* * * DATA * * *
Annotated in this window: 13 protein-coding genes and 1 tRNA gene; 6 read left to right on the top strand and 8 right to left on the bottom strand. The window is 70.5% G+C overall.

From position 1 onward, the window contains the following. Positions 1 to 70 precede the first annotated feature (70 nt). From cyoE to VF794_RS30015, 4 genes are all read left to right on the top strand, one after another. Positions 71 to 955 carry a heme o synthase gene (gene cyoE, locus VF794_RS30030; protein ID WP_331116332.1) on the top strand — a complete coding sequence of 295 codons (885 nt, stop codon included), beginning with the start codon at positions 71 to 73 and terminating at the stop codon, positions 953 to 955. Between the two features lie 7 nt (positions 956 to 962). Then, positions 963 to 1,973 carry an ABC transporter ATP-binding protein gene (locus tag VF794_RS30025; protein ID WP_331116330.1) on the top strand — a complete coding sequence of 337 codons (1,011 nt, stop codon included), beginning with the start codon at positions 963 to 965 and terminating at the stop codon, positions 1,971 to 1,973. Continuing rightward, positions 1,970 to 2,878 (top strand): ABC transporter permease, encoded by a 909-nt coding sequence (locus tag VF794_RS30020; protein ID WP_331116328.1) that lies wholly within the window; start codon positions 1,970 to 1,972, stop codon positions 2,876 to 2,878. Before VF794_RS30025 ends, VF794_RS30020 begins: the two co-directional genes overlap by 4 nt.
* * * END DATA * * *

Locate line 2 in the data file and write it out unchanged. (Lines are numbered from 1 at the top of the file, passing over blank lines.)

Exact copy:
From position 1 onward, the window contains the following. Positions 1 to 70 precede the first annotated feature (70 nt). From cyoE to VF794_RS30015, 4 genes are all read left to right on the top strand, one after another. Positions 71 to 955 carry a heme o synthase gene (gene cyoE, locus VF794_RS30030; protein ID WP_331116332.1) on the top strand — a complete coding sequence of 295 codons (885 nt, stop codon included), beginning with the start codon at positions 71 to 73 and terminating at the stop codon, positions 953 to 955. Between the two features lie 7 nt (positions 956 to 962). Then, positions 963 to 1,973 carry an ABC transporter ATP-binding protein gene (locus tag VF794_RS30025; protein ID WP_331116330.1) on the top strand — a complete coding sequence of 337 codons (1,011 nt, stop codon included), beginning with the start codon at positions 963 to 965 and terminating at the stop codon, positions 1,971 to 1,973. Continuing rightward, positions 1,970 to 2,878 (top strand): ABC transporter permease, encoded by a 909-nt coding sequence (locus tag VF794_RS30020; protein ID WP_331116328.1) that lies wholly within the window; start codon positions 1,970 to 1,972, stop codon positions 2,876 to 2,878. Before VF794_RS30025 ends, VF794_RS30020 begins: the two co-directional genes overlap by 4 nt.